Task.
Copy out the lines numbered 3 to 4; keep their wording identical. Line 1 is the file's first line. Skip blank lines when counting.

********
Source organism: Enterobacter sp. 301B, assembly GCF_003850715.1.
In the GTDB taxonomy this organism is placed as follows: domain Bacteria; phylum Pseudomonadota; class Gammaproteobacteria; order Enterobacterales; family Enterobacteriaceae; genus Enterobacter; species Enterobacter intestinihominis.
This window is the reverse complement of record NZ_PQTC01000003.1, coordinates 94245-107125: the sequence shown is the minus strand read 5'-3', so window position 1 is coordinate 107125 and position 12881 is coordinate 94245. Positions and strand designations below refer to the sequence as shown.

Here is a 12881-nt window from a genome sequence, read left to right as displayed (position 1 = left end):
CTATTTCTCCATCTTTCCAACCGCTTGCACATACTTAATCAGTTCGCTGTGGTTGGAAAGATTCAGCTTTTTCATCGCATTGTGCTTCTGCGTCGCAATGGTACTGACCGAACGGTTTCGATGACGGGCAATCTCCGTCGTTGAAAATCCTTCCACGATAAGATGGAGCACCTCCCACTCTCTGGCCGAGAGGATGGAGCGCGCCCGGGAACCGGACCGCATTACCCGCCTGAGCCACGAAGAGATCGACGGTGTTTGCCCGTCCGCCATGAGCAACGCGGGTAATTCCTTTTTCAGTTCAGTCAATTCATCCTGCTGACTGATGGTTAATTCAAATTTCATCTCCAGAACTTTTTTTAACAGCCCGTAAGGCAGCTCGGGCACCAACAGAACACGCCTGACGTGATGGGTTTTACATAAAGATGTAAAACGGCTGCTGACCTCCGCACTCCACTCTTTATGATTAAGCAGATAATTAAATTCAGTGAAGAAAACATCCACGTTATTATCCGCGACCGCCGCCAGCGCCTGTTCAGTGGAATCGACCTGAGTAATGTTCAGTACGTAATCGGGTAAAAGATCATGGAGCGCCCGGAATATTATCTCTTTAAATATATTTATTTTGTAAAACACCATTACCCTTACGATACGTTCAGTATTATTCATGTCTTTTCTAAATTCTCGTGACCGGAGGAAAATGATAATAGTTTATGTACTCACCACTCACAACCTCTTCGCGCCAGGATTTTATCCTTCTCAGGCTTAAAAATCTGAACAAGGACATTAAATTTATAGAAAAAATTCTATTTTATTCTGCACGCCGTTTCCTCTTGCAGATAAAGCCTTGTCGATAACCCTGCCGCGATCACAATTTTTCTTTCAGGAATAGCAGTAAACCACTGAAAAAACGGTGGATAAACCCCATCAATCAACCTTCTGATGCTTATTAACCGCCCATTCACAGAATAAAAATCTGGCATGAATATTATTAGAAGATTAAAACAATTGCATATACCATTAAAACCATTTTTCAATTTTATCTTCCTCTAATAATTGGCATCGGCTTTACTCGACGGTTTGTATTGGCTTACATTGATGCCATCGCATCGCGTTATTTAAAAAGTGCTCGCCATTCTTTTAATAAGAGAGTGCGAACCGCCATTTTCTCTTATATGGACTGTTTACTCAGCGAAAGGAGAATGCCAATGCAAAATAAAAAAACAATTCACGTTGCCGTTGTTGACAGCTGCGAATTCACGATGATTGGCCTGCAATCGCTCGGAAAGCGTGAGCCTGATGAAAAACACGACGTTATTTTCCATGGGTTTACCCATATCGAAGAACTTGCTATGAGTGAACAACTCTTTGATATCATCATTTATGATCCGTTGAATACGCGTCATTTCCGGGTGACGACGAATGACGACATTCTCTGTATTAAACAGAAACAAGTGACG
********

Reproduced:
This window is the reverse complement of record NZ_PQTC01000003.1, coordinates 94245-107125: the sequence shown is the minus strand read 5'-3', so window position 1 is coordinate 107125 and position 12881 is coordinate 94245. Positions and strand designations below refer to the sequence as shown.

Here is a 12881-nt window from a genome sequence, read left to right as displayed (position 1 = left end):